Debris covers a road in New Jersey's barrier islands as Hurricane Sandy rolls in
PHOTO: Roger Clark
Debris covers a road in New Jersey's barrier islands as Hurricane Sandy rolls in

Story highlights

On New Jersey's barrier islands, most residents are leaving

A few locals remain to see out Hurricane Sandy

Rising water breaks through dunes and floods streets

(CNN) —  

Anthony Duszczak cast an eye towards the roiling sea and shrugged. “We’re staying, we’re local. We’ll figure it out.”

His dad, Wayne, feels the same. “You don’t get to see many things here normally – everything’s pretty boring,” he says.

Not boring today, though, and it will be less so in the hours ahead.

Wayne, 62, is a retired field technician for Verizon. He lives here year round and feels safe.

“We’ll be fine,” he tells me. “If it floods, I’ve got a boat, and if we need to get out quick I’ve got a big truck.”

Anthony, 20, was born on the island and has lived here his entire life. “I’m a surfer and the waves are normally good after a storm,” he says as the wind whips down their street, shooting stinging nettles of rain into our faces.

“It’s pretty crazy but I’m sure we’ll be OK.”

We’re on Ortley Beach on New Jersey’s barrier islands – one of the frontlines awaiting the official arrival of Sandy. Packed with vacationers during the summer months, it’s quieter this time of year. Most of those who remain are retired, or tourism workers taking some down time.

If our few hours there showed Sandy’s warm-up, her actual arrival might make Wayne and Anthony Duszczak regret their decision to stay.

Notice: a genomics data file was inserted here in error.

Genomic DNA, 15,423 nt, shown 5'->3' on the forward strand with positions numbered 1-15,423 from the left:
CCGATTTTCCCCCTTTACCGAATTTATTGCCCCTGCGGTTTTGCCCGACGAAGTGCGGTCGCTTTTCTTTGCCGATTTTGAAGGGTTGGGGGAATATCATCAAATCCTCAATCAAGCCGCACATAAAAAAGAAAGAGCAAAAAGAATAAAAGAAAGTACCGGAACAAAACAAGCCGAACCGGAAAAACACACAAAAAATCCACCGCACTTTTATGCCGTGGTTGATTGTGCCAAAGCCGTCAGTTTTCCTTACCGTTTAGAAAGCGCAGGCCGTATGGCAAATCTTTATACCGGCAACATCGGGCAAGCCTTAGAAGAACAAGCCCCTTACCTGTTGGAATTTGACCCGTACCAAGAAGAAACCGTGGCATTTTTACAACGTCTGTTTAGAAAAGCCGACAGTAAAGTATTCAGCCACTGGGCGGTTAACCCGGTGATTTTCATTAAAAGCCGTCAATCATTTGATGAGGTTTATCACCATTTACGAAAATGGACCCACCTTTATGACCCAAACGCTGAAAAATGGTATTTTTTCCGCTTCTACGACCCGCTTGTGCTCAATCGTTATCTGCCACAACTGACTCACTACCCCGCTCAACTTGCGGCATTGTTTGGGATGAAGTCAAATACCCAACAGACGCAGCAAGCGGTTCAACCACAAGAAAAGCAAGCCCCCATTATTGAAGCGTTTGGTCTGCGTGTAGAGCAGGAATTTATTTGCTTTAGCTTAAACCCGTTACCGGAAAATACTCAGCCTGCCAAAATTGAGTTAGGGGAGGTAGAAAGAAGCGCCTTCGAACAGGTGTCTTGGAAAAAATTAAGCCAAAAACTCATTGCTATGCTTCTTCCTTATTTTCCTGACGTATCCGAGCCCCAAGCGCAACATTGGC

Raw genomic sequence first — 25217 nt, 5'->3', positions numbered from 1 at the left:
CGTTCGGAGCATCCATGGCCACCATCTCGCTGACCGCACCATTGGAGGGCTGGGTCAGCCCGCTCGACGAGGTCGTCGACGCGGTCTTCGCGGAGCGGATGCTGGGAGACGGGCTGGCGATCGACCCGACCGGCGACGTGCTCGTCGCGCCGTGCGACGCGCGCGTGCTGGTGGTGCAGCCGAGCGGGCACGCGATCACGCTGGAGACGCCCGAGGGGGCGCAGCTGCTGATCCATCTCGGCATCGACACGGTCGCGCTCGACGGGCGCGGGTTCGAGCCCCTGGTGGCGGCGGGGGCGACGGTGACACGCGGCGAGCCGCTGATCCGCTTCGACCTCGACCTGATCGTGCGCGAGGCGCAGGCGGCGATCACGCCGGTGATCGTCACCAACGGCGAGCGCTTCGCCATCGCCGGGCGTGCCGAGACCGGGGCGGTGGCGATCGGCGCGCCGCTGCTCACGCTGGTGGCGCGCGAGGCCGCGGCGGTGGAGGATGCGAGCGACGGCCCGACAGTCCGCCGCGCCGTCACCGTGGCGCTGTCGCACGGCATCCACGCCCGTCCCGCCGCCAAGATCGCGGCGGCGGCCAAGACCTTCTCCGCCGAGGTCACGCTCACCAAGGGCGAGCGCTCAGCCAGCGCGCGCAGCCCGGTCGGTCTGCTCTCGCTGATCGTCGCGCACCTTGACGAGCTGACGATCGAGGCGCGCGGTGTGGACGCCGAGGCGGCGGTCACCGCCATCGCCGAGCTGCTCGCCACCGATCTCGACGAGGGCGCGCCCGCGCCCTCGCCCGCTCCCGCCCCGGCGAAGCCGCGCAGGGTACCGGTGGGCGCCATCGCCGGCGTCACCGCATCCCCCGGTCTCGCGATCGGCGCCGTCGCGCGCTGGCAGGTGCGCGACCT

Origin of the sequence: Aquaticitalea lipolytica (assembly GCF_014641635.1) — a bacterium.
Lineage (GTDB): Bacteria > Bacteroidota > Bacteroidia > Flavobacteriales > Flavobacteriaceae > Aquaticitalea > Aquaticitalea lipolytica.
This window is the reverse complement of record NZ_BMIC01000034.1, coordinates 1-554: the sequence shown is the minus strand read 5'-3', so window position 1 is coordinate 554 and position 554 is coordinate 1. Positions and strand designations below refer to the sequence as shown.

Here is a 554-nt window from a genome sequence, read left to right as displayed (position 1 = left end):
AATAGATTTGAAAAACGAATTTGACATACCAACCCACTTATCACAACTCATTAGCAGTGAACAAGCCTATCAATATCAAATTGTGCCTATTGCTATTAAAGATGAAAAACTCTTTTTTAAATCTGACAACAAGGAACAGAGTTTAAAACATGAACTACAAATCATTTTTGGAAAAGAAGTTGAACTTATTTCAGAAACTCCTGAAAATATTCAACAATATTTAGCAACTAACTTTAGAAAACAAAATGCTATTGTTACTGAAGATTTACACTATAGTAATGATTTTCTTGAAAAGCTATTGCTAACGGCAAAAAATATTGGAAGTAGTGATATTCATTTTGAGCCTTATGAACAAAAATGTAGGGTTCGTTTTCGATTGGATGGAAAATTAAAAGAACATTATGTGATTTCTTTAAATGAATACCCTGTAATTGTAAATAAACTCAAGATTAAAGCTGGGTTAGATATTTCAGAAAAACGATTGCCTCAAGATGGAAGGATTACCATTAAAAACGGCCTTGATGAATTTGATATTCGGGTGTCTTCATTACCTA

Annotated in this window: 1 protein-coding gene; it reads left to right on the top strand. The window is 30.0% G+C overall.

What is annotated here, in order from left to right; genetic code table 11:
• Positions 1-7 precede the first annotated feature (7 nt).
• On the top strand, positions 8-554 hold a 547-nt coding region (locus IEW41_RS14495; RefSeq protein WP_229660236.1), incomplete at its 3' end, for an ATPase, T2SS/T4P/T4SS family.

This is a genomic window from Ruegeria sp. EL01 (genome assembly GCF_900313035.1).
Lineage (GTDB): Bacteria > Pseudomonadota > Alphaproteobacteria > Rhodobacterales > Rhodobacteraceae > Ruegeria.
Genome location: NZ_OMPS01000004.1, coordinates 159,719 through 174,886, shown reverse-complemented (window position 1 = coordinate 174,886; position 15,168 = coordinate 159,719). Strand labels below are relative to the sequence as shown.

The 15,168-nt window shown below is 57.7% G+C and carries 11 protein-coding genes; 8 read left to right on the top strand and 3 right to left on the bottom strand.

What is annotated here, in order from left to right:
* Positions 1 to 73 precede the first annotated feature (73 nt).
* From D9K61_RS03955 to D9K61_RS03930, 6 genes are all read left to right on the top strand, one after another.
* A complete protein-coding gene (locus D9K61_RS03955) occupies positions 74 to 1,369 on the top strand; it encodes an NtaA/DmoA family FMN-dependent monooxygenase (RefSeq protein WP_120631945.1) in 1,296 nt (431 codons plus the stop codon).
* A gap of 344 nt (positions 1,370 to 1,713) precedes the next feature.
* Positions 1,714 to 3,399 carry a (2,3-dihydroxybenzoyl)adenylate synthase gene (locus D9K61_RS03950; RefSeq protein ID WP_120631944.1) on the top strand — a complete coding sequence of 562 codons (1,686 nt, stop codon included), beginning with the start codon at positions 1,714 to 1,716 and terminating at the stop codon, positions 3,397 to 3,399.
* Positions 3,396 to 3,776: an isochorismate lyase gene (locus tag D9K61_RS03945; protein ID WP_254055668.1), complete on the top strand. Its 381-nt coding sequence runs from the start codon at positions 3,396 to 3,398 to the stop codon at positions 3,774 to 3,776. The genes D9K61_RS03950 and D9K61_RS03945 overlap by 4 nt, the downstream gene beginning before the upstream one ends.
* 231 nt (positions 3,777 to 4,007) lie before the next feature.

Hours ahead of the worst of the weather, sea water cascades down residential streets. Debris is already piling up on side streets, some of it jetsam from the ocean, some of it washed from front yards.

Down the road at the Joey Harrison Surf Club, a local landmark, damage is already being done. The outside wooden deck is gone, the railings too, and the surf that is normally at least 50 yards away across the beach is rolling inside the club.

A door is shattered, hanging by its hinge, the floor sodden, and members’ faces long.

“This could be worse than 1962,” says one of the club managers, Gordy Mack. “If it’s like this now, who knows what it will be like tonight.”

Gordy is one of those planning to stay through the storm.

As we speak, one of the biggest waves of the day smacks into the concrete patio and spills over us as we run inside. The wave follows us. More to clean up tomorrow.

Local police chief Mike Mastronardy says emergency workers have done what they can.

“We’ve had the mandatory evacuation order out and most folks have gone, but some are determined to stay,” he says.

“But I’m worried. The sea has broken through the dunes in several places and we’re not even close to the worst of this.”

The vast majority of residents have heeded the call to leave, and there’s a ghost town feeling. Those who have ignored the advice to leave are hunkered down.

Not far away we find Joe Lewis taking a cell phone video of the sea coming over the dunes and coursing down a street.

“I’m not staying – it’s a little ridiculous,” he says. “I want to be able to live through this.

“It’s pretty bad. I was talking to one of my friends who was here in 62 and he’s leaving, so…” Joe heads to his car to leave the island, leaving his unfinished sentence to speak for itself.

We head back across the bridge to the mainland. “Glad you got back,” says one of the police officers who’s helping block access the other way. “Gonna be a long night.”